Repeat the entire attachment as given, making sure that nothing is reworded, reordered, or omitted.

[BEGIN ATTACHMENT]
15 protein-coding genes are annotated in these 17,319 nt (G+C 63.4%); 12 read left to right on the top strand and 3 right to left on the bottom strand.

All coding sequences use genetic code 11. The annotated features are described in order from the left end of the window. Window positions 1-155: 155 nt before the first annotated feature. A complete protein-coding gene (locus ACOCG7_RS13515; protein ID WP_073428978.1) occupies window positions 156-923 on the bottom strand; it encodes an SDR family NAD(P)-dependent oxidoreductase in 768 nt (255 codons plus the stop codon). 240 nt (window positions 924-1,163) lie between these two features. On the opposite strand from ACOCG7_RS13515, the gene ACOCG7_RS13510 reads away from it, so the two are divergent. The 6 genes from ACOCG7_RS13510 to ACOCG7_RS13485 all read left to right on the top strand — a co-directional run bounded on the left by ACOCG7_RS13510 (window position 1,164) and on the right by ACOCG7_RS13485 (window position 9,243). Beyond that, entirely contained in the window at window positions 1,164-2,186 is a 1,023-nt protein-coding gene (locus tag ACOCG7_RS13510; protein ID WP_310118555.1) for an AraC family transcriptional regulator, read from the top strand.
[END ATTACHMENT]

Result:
15 protein-coding genes are annotated in these 17,319 nt (G+C 63.4%); 12 read left to right on the top strand and 3 right to left on the bottom strand.

All coding sequences use genetic code 11. The annotated features are described in order from the left end of the window. Window positions 1-155: 155 nt before the first annotated feature. A complete protein-coding gene (locus ACOCG7_RS13515; protein ID WP_073428978.1) occupies window positions 156-923 on the bottom strand; it encodes an SDR family NAD(P)-dependent oxidoreductase in 768 nt (255 codons plus the stop codon). 240 nt (window positions 924-1,163) lie between these two features. On the opposite strand from ACOCG7_RS13515, the gene ACOCG7_RS13510 reads away from it, so the two are divergent. The 6 genes from ACOCG7_RS13510 to ACOCG7_RS13485 all read left to right on the top strand — a co-directional run bounded on the left by ACOCG7_RS13510 (window position 1,164) and on the right by ACOCG7_RS13485 (window position 9,243). Beyond that, entirely contained in the window at window positions 1,164-2,186 is a 1,023-nt protein-coding gene (locus tag ACOCG7_RS13510; protein ID WP_310118555.1) for an AraC family transcriptional regulator, read from the top strand.